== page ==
© Ivan Ragozin unsplash 

25 May 2021  |  Tourism, Culture

Villefranche-sur-Mer and The Rolling Stones

Villefranche-sur-Mer is undoubtedly the prettiest and most charming of the smaller towns on the Cote d’Azur. Falling down from the hills to the seafront and its beautiful bay, Villefranche sits comfortably between Monaco and the Italian border.


  © Bogitw pixabay 

It’s an unmissable visit - spectacular views out over the bay with one of the deepest natural harbours on the Mediterranean. The waterside walk with tall, colourful houses...


...and numerous sidewalk cafés and restaurants. The famous Welcome Hotel sits to one end of the promenade where Jean Cocteau once resided.

Like Cannes in the late 19th century and early 20th century, Villefranche was a popular winter destination for royalty and wealthy visitors. And then, in April 1971, the wealthy rock and roll royalty arrived - The Rolling Stones.

Requiring exile from 93% tax demands, the Rolling Stones needed to quit the UK. Members of the band bought or rented houses in the Cevennes, Grasse and Paris. Keith Richards, never one for an understatement rented the seafront Villa Nellcote, a 16 room Belle Epoque mansion.

Nellcôte Villa

The band started to record ‘Exile On Main Street’ in June . As a suitable recording studio could not be found where they could continue work on the album, the basement at Nellcôte became a makeshift studio using the band’s mobile recording studio.

Thousands of pounds’ worth of heroin flowed through the mansion each week, along with visitors such as Willian S Burroughs, Gram Parsons and John Lennon.

Heroin brought with it the usual problems of supply and demand, and the usual retinue of shady characters and criminals. ‘Fat Jacques’ was the chef at Nellcote, who doubled as a heroin dealer with the Marseille connection. Villa Nellcôte was such an open house that, one day in September, burglars walked out of the front gate with nine of Richards' guitars, Bobby Keys' saxophone and Bill Wyman's bass.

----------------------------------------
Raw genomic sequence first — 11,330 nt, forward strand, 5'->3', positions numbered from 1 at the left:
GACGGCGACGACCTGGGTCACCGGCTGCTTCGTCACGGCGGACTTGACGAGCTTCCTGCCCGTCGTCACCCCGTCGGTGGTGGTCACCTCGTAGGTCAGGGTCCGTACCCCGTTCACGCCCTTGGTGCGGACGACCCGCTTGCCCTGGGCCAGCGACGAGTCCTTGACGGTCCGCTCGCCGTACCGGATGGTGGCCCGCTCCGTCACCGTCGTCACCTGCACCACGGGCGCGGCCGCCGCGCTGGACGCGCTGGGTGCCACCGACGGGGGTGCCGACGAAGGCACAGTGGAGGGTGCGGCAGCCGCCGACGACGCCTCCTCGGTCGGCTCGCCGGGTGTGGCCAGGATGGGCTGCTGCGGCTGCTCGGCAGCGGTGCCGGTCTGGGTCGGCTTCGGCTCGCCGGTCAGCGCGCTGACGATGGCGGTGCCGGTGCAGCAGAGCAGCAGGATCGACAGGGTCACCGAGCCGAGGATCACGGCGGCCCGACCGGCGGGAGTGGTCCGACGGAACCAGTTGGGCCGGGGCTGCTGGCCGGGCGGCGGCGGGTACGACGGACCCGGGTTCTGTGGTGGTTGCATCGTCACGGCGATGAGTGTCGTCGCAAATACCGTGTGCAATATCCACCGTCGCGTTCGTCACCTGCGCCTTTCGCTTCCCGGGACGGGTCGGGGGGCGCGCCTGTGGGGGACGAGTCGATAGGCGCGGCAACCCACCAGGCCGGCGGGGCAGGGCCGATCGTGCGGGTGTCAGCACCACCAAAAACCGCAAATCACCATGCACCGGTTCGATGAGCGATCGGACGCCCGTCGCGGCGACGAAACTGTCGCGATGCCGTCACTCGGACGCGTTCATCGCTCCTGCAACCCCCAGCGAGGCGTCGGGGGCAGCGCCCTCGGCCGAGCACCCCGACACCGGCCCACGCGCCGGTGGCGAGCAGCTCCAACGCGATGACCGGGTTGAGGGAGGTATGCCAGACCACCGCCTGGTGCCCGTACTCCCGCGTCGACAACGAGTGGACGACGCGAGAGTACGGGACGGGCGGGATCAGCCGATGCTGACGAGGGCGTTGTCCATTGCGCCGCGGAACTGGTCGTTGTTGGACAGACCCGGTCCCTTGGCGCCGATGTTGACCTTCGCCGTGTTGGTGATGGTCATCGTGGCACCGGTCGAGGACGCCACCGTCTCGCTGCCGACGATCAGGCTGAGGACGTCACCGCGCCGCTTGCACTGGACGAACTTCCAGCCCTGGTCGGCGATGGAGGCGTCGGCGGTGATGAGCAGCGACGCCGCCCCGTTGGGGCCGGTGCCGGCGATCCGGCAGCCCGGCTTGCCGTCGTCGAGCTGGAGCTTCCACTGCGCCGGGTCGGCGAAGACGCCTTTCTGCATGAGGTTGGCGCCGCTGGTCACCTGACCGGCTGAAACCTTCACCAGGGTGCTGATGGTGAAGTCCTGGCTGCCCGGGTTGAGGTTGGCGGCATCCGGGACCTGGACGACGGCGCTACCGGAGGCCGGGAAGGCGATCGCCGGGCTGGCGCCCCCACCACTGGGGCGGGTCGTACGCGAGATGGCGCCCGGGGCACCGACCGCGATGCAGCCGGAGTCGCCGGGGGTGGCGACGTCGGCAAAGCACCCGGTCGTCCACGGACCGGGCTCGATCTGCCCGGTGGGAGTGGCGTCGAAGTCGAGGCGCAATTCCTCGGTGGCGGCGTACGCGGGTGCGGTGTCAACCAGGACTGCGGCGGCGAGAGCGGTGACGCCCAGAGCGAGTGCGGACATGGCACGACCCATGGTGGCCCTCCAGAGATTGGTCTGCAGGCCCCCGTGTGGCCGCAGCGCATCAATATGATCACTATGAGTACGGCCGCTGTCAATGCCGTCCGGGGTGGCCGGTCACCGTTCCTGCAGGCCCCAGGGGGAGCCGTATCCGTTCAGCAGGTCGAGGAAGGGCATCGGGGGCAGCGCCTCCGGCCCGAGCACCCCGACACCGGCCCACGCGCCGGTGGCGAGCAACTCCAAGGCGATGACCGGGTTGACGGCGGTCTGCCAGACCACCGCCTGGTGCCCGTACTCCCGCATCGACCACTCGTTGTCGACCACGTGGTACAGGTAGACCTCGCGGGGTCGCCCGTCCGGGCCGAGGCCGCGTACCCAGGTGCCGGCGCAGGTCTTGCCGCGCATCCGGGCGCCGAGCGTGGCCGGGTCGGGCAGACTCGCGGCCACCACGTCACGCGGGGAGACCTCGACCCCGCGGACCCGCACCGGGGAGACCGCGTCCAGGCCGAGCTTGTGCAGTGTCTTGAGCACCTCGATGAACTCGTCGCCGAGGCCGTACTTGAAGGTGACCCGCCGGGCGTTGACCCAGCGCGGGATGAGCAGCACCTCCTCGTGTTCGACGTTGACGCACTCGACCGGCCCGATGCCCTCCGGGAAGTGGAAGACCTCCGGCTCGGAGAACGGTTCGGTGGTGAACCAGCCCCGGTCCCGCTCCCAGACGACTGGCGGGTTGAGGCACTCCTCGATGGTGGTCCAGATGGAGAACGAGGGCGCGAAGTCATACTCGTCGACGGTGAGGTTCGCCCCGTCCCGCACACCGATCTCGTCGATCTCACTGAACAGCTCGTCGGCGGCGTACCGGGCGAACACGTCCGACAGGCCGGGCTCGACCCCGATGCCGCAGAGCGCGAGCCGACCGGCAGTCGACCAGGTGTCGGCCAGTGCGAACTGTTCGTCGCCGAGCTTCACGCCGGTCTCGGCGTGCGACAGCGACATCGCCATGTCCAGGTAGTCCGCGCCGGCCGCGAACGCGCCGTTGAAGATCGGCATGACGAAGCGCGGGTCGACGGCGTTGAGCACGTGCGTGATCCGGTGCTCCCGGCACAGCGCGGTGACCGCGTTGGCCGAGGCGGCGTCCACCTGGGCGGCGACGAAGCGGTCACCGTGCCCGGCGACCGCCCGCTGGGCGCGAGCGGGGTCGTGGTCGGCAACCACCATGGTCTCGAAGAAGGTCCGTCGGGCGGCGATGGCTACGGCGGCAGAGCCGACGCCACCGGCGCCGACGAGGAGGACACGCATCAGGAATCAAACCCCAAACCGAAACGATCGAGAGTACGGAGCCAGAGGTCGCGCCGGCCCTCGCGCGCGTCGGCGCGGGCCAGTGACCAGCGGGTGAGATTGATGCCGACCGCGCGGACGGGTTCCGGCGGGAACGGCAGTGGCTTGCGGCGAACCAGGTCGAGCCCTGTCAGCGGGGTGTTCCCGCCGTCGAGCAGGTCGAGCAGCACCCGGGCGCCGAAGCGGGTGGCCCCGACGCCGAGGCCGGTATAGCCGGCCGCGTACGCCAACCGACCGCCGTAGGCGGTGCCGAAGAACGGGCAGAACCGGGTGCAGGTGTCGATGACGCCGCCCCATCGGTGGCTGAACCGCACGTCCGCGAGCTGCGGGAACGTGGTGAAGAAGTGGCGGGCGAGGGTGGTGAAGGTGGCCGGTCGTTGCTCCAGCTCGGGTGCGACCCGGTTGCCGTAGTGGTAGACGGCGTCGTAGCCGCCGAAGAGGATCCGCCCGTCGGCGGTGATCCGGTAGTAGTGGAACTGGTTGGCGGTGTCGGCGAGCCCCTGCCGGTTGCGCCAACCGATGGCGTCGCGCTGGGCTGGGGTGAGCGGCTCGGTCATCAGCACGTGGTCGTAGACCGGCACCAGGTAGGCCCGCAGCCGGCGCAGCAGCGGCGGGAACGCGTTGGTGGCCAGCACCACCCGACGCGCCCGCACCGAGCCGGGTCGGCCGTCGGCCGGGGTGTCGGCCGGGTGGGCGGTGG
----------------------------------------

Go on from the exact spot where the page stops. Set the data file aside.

In the often intense heat of the dank basement, the group struggled to get started. Musicians set up their instruments in adjoining rooms, with Bill Wyman having to play his bass in one space while his amplifiers stood in a hallway. Initially, they were hampered by guitars going out of tune due to the humidity. Basic communication, too, was a problem, with Jimmy Miller continually having to run from the mobile studio to the basement to deliver his instructions.

Rolling Stones

 © Dominique Tarlé 

Then, a few weeks in, Mick Jagger announced that he was going to marry Bianca Pérez Morena de Macias, a Nicaraguan-born model, in nearby St Tropez. The international press and a clutch of the world's most famous pop stars jetted in for the very public wedding ceremony. As Jagger and his bride departed on honeymoon, the celebrations continued for a week at Villa Nellcôte.

Mick Jagger by Dominique Tarlé

 © Dominique Tarlé 

Keith Richards quit the villa in August 1971. On October 15, 1973, he was found guilty of trafficking cannabis by a court in Nice, and he was given a one-year suspended sentence and a 5,000 franc fine and also banned from entering France for two years.

The album, ‘Exile On Main Street’ was released in May 1972.

Exile On Main Street

Villa Nellcote is situated at 10 Avenue Louise Bordes, 06230 Villefranche-sur-Mer.

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Hugh Atkins

Co-founder of Pure France. 20 years of visiting and photographing fabulous properties, meeting fascinating people and driving every main and back road in France.

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